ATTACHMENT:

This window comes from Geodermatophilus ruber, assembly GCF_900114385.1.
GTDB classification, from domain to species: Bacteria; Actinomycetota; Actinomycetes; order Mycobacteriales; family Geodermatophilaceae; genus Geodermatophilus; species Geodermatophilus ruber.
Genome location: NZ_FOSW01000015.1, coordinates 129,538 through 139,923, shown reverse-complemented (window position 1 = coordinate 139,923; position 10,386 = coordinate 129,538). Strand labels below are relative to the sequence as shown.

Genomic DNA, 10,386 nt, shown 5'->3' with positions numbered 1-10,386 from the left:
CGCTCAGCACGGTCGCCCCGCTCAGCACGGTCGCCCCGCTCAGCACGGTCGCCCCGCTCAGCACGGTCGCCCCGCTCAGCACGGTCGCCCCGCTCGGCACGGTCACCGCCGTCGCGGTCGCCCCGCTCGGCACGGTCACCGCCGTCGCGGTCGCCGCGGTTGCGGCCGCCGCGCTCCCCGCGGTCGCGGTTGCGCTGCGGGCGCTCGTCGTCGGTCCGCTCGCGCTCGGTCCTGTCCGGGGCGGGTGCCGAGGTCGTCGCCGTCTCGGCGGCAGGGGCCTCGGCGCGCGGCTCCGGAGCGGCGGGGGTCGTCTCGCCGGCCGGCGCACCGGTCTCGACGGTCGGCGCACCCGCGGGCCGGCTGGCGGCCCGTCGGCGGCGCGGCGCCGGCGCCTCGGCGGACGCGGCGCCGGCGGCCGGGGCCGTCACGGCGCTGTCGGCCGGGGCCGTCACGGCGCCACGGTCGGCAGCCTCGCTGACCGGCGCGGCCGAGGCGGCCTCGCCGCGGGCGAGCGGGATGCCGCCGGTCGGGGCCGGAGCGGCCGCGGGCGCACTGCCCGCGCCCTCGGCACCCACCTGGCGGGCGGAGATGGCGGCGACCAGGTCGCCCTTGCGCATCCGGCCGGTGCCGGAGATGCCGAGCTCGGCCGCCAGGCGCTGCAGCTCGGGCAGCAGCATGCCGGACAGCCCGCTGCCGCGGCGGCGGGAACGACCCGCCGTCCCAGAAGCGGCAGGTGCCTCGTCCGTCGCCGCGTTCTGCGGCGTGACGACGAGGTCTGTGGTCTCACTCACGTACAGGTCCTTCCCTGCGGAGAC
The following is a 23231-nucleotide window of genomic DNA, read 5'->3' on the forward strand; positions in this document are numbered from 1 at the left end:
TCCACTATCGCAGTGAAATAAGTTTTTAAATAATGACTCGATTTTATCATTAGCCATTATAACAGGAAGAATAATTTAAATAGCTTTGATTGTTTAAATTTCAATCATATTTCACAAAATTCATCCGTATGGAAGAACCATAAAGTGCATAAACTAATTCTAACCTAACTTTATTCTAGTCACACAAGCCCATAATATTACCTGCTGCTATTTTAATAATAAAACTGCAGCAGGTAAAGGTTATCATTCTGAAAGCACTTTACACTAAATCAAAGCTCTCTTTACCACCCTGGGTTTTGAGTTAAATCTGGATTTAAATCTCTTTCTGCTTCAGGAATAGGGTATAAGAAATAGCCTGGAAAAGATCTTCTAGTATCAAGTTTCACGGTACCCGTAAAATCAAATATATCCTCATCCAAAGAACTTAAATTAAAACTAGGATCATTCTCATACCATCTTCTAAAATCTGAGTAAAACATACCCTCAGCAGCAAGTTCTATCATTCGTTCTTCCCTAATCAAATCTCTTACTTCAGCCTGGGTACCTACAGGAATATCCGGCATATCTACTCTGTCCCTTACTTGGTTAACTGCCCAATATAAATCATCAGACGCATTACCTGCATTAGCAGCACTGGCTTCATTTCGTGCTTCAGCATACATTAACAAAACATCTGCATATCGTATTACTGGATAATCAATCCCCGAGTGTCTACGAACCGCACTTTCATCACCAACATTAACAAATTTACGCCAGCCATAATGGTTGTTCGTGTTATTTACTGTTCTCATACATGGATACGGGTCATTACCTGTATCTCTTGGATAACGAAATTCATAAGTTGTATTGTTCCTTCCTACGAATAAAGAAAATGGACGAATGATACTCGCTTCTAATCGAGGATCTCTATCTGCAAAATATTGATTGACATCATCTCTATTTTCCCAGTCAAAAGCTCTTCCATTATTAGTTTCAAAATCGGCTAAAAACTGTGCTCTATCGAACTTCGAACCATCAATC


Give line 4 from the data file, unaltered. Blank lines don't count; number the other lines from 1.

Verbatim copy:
Genomic DNA, 10,386 nt, shown 5'->3' with positions numbered 1-10,386 from the left: